|The Washington Street Elevated, 1929. |
Courtesy of the Boston Public Library, Leslie Jones Collection
The "El," as it was known, ran from downtown Boston to Forest Hills and snaked its way down Washington Street in the South End until it was torn down in 1987. Some people decried the poor condition of the 80+ year old stations, claiming that the system was outdated and that the noise was a menace. Others had fonder memories of the "El" and lamented the loss of the connection between the communities that it provided. See part of the transcript from WGBH's coverage of the end of the "El" here and note Byron Rushing's insightful comments. The Jamaica Plain Historical Society blog also has a great post about the "El."
While the structure from Northampton Station, which stood near the intersection of Washington St. and Massachusetts Ave., was given to the Seashore Trolley Museum in 1988, I don't think other stations or pieces of the "El" survived in the public realm. People probably grabbed small pieces (bolts?) and snapped pictures as souvenirs but little else of the "El" survives.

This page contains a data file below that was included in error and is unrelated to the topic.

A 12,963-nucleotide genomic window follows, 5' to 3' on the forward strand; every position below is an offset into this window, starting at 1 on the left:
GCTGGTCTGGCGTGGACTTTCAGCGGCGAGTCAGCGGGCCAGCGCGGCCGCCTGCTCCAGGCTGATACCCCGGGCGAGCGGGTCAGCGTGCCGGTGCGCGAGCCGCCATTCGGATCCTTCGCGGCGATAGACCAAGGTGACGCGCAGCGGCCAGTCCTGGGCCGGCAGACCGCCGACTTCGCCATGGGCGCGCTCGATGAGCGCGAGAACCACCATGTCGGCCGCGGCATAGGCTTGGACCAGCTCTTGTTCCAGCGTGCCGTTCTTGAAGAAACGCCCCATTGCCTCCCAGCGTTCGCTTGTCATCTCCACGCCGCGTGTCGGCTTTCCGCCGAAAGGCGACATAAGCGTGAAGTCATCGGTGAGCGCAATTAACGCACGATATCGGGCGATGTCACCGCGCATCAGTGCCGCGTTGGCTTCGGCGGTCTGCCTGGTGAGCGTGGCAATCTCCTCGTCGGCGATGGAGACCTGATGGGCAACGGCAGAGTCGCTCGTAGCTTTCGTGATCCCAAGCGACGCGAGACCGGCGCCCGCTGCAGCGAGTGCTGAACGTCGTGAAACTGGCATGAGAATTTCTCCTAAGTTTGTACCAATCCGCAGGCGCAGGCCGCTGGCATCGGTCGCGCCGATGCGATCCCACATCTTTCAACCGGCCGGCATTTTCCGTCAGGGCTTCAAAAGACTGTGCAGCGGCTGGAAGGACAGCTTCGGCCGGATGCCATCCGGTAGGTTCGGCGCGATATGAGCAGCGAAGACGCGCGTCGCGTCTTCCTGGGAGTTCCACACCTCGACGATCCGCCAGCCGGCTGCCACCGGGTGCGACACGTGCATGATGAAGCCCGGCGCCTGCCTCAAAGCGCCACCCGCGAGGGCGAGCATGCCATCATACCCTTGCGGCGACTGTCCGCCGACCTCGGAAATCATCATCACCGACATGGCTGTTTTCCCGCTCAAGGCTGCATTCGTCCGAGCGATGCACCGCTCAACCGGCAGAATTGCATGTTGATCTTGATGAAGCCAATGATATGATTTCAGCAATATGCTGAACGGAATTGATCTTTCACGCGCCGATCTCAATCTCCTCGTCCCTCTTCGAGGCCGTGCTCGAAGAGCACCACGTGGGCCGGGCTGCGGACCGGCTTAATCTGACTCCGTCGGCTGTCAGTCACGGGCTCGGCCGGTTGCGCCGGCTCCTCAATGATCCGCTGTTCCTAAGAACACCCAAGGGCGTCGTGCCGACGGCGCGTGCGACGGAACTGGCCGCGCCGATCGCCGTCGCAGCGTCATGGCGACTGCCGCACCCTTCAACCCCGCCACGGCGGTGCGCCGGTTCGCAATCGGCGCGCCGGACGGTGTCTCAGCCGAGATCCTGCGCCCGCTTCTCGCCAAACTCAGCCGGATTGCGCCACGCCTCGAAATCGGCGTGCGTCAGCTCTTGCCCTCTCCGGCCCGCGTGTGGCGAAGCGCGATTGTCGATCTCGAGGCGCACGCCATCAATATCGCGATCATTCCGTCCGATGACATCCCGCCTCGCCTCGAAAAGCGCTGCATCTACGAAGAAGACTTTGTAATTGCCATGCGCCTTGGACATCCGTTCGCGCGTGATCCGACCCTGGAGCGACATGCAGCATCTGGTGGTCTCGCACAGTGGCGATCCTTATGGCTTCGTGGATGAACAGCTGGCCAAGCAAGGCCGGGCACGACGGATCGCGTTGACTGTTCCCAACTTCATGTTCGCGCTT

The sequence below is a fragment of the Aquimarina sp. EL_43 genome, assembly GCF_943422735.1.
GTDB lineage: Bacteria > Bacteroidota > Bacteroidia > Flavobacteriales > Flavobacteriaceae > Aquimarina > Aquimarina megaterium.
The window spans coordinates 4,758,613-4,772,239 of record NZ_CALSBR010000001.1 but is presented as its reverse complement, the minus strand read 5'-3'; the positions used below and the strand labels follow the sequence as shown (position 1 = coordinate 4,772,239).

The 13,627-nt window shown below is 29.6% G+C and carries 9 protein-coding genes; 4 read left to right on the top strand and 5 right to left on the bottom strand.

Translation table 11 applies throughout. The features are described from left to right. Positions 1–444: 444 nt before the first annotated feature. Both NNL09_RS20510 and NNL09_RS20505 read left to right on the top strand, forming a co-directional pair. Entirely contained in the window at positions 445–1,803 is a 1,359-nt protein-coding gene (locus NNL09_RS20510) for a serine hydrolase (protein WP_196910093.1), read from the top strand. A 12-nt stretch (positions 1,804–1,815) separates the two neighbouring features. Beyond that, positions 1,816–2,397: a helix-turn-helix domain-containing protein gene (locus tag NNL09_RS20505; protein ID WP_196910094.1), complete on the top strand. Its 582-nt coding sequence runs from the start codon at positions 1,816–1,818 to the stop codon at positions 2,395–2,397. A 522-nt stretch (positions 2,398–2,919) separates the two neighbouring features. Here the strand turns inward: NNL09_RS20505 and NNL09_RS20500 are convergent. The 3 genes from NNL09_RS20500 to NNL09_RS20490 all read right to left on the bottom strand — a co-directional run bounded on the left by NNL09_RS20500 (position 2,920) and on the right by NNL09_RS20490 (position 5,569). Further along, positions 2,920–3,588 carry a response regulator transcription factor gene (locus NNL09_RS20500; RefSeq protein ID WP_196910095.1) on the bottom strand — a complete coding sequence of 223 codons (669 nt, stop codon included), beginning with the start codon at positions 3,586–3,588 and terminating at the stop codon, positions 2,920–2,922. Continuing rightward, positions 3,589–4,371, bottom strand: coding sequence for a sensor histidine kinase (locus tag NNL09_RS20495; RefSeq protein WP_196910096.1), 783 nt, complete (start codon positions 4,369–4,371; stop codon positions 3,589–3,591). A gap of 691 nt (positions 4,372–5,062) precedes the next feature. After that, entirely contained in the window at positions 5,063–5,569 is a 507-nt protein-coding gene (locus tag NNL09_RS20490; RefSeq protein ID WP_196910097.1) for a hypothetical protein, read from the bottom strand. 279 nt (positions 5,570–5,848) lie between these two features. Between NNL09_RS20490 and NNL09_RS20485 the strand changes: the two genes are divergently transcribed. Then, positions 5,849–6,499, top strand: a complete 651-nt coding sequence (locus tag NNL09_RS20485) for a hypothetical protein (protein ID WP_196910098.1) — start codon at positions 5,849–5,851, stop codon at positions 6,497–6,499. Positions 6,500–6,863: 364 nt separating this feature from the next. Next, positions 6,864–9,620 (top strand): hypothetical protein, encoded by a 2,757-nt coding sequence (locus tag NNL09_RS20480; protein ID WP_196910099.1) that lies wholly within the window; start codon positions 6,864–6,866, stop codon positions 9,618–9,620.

Luckily, footage of the "El" is posted on YouTube. As an added perk, there are some great shots of the South End.
The video above, from 1986 or '87, shows a neat vista of Washington Street. If you're familiar with Washington Street today, pay close attention to this video and notice all of the new buildings that have gone up since this was filmed. The Hotel Alexandra is barely visible on the left at 3:18; and Cathedral of the Holy Cross at 4:34. Watch until the end and the entrance into the tunnel.
The video above shows some of the dismantling of the Elevated tracks in the late 1980s. 1:02 shows the tracks near Northampton Station coming down outside of 1701 Washington Street; 5:05 shows Cathedral of the Holy Cross; 5:12 shows Franklin Square; and 5:15 shows Hite Radio and T.V. (soon to be demolished) at the corner of Washington St. and Worcester Square.
If you just can't get enough "El" history and have some time on your hands, check out this 28 minute documentary "The Fall and Rise of Boston's Elevated Subway." There are some good images of some of the stations, especially Dover St. station.